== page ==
Canceled Check: How to Cancel Check & Stop Payment
Whether a check you’ve written was lost or stolen, or there’s another reason you don’t want a check cashed, it’s important to know how to cancel the check quickly before any funds are withdrawn by the person you wrote the check to. You’ll need to contact your bank and let them know that the check shouldn’t be honored if it hasn’t already been processed – a process known as a “stop payment.” This is done through a careful multi-step process and requires thorough communication with your bank.
How to Cancel a Check
Once you’ve decided to cancel a check, it’s important to act fast, as you will not be able to stop payment on a check after it has been deposited or cashed. The following steps will ensure that you are prepared to properly cancel a check.
1. See if the Check has Already Been Cashed/Cleared
If a check has been cleared, it will be reflected in your bank account statement. Keep an eye on your account to make sure that the check has not already been cashed or deposited by the other party. You can also call or visit your bank and ask a representative to let you know the status of the check.
2. Gather Your Account Number, Check Number & Amount of the Check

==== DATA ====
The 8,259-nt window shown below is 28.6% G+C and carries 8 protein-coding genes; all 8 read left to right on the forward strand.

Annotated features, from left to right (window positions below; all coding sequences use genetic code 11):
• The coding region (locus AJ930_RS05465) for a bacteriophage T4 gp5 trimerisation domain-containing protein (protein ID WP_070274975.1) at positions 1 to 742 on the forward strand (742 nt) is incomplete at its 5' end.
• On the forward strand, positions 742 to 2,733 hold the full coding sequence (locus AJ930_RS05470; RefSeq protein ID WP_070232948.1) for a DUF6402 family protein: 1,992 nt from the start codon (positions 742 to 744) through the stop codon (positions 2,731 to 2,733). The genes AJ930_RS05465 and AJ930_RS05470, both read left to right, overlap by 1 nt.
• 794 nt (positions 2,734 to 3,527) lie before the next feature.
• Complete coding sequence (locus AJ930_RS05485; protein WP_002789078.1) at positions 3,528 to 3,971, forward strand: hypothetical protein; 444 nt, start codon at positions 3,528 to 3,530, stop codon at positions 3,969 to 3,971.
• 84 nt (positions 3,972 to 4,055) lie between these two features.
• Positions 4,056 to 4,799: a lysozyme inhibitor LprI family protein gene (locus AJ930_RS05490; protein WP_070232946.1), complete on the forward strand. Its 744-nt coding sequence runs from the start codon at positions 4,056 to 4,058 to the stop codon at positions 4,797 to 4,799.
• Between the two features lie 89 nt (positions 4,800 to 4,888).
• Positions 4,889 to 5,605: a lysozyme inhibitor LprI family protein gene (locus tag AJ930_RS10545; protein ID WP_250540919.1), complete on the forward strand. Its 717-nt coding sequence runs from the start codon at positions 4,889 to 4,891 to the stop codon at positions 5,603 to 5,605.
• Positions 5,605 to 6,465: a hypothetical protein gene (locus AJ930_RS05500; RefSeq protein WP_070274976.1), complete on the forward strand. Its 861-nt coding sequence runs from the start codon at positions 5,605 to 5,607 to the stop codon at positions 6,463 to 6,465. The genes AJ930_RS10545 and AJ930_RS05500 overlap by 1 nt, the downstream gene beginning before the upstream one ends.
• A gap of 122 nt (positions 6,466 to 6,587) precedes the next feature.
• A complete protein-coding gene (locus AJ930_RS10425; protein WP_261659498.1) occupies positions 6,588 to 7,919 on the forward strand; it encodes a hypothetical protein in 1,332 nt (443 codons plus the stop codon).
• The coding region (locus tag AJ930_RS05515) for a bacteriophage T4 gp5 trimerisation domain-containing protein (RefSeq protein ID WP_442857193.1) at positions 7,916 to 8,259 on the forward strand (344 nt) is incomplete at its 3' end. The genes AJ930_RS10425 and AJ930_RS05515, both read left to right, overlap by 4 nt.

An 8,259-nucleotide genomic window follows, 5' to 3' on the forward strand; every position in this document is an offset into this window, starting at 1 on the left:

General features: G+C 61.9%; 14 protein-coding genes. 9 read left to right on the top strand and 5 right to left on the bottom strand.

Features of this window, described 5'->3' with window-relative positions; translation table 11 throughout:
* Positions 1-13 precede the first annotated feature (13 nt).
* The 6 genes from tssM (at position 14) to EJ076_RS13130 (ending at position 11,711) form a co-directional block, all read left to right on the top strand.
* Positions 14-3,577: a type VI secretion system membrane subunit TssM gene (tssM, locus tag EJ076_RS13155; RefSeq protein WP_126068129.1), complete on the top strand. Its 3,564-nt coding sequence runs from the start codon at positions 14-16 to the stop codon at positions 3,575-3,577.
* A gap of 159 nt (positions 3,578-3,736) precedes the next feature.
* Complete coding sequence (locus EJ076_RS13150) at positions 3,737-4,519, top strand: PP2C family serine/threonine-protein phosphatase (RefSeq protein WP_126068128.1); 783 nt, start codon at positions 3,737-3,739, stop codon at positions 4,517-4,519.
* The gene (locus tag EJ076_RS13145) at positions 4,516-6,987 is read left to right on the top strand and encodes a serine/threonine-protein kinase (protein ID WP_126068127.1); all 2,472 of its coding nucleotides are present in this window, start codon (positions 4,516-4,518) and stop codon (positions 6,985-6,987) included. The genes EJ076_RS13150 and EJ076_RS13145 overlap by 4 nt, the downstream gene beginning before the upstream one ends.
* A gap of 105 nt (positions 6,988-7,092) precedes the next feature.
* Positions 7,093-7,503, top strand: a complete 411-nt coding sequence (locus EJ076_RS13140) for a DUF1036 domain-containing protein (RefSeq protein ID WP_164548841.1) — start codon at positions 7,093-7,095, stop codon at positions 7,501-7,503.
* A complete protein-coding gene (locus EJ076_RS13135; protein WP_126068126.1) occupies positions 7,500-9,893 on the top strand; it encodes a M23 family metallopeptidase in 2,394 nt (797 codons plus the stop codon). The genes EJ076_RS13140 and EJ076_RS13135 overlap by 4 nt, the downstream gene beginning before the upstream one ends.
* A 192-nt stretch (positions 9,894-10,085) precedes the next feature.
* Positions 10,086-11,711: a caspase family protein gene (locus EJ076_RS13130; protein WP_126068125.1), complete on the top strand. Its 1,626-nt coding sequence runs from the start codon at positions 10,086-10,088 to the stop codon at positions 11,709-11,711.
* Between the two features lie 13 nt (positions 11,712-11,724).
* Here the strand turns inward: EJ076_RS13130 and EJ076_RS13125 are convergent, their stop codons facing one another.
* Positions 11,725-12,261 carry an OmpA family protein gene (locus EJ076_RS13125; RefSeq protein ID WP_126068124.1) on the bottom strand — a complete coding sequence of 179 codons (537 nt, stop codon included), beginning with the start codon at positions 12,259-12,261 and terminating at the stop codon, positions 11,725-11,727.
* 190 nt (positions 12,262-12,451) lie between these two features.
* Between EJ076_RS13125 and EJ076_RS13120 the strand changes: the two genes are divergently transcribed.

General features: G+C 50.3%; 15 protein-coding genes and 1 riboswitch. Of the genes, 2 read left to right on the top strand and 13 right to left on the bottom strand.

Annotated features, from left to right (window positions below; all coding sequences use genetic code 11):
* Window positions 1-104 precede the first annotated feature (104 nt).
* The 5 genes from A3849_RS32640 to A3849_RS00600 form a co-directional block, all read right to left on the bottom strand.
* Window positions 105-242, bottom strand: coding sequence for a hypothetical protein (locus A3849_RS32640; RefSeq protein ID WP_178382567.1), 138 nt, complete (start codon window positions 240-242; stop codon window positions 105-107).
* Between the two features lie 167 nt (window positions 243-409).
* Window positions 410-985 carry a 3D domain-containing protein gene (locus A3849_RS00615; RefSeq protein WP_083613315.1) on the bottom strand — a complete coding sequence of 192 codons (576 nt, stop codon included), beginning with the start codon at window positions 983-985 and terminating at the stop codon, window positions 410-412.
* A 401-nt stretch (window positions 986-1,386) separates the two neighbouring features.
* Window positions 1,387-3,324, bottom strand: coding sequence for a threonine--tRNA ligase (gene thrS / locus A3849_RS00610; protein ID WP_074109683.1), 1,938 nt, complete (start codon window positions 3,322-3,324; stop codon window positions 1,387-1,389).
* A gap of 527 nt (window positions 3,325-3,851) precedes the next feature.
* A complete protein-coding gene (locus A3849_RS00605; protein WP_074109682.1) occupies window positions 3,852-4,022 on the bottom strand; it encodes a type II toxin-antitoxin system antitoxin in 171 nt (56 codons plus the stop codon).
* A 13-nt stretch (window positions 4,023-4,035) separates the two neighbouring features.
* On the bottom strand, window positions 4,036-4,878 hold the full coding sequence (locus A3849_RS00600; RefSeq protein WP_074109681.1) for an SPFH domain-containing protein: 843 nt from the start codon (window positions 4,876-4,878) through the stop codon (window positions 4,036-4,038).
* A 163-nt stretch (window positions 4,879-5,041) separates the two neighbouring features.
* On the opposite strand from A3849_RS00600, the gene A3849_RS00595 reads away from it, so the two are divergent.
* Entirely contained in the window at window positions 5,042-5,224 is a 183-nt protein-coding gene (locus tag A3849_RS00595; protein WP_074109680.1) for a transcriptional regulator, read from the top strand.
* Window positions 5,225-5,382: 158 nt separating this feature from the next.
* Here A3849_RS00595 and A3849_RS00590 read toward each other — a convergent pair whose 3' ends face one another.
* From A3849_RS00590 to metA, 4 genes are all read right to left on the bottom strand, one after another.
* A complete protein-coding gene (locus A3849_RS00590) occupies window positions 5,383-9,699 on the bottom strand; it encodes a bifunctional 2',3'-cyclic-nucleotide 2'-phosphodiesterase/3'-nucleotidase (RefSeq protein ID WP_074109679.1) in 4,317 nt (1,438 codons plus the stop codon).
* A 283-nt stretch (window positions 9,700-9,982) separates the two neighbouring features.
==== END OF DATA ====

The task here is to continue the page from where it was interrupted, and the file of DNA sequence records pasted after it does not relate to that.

You can find the important information about the check in your online banking account. Most online banking services will offer an option to view your account details. Here’s how to find your account and routing number. Your bank will also need the check number and exact amount the check was written for. Some banks will even request the date on the check and the full name of the check recipient.
3. Contact Your Bank
Stop payment policies will vary by bank, so make sure you contact your bank to verify the process of canceling a check through them. There may be some conditions under which you will not be able to cancel a check. For example, your bank might only allow a stop payment request to be placed during their business hours.
4. Request Stop Payment
Each bank will have a different stop payment process. Some will accept a verbal stop payment while others may require a written stop payment directive. There also may be a fee for canceling a check that will be charged to your account (pending your approval) before a stop payment can be processed. Most stop payment orders will stay in effect for six months, but you can ask your bank if they offer extensions if you find it necessary.
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